I am currently creating land cover maps of a number of national parks across Asia from Landsat 8 imagery and also later from SPOT imagery. I plan to use supervised classifications in ERDAS IMAGINE and we hope to create accurate maps showing individual types of vegetation. I am wondering if it would be better to perform this classification on the original multispectral image or the pan-sharpened image. Obviously, it would be preferential to use the pan-sharpened image as the spatial resolution would be higher, but I'm afraid that there may be some loss of spectral information in the resampling, especially when computing NDVI values. I am not sure whether this loss of information is worth compromising for the increased spatial resolution. I am fairly new to using this technique so just hoped someone could give me some advice!

  • 1
    why not use Sentinel-2 if you want a better spatial accuracy ?
    – radouxju
    Jan 24, 2016 at 20:34
  • It is good that you are aware of the trade-off between the options that you have available. Your choice in the end should depend on the mapping scale that you're aiming at. Is it important for you to map smaller objects, then the pansharpend imagery may be needed. Jan 24, 2016 at 21:21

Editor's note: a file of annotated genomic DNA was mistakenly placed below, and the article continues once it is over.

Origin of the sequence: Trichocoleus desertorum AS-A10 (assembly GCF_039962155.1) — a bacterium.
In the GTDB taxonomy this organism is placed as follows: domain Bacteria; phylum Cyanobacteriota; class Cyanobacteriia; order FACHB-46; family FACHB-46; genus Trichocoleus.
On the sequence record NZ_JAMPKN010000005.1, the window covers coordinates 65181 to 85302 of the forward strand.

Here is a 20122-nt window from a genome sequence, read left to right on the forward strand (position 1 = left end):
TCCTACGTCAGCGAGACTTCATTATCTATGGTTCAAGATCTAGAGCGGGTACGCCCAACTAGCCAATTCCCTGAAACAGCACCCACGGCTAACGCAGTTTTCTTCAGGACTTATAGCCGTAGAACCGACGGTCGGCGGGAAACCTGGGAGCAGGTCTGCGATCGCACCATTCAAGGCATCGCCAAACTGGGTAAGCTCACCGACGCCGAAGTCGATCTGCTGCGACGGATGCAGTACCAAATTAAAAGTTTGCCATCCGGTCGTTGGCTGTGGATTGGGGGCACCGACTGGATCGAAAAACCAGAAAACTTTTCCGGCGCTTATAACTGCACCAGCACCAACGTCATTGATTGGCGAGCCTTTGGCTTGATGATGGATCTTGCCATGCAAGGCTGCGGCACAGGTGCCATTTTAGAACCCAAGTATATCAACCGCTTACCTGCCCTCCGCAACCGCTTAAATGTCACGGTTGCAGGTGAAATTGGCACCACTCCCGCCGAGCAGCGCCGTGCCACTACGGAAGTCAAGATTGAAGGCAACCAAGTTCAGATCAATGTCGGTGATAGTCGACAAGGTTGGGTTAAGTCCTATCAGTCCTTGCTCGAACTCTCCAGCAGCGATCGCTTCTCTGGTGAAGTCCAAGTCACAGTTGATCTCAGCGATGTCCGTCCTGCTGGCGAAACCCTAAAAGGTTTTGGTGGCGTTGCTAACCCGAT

• @J Clifford, I have recently Pansharepened the Landsat 8OLI image using Panchromatic Band having 15x15 m resolution. It helps to distinguish between different features on the ground prior to classify the image through opted classification algorithm. It really enhances the visual interpretation of the image. I had resized the outcome of the classification raster based on Pan-sharpened image into 30x30 m pixel again to make it compatible with other derived rasters in a weighted overlay suitability study. You may also opt for ASTER 15x15 m images which are now available free or Sentinel-II MS.
    – Dave
    Apr 27, 2016 at 6:37

1 Answer 1


Best way is to try both and see the influence on the accuracies. If resolution is not critical, pan-sharpening is not a good choice because it alters/reduces the amount of spectral information available, and in the case where you have a time-series, also changes the spectral relation between dates, which tends to lead to lower accuracies.

That being said, if some of the classes are occuring in narrow strips or edges/borders between homogeneous areas, pan-sharpening could help obtain better accuracy on theses classes, from the improved resolution.

There is also a data volume consideration. Pan sharpening from 30 to 15 meters will quadruple the file size, and you may not be able to include as many temporal bands in the classifier, depending on the implementation / memory limitations.

Your Answer

By clicking “Post Your Answer”, you agree to our terms of service and acknowledge you have read our privacy policy.

Not the answer you're looking for? Browse other questions tagged or ask your own question.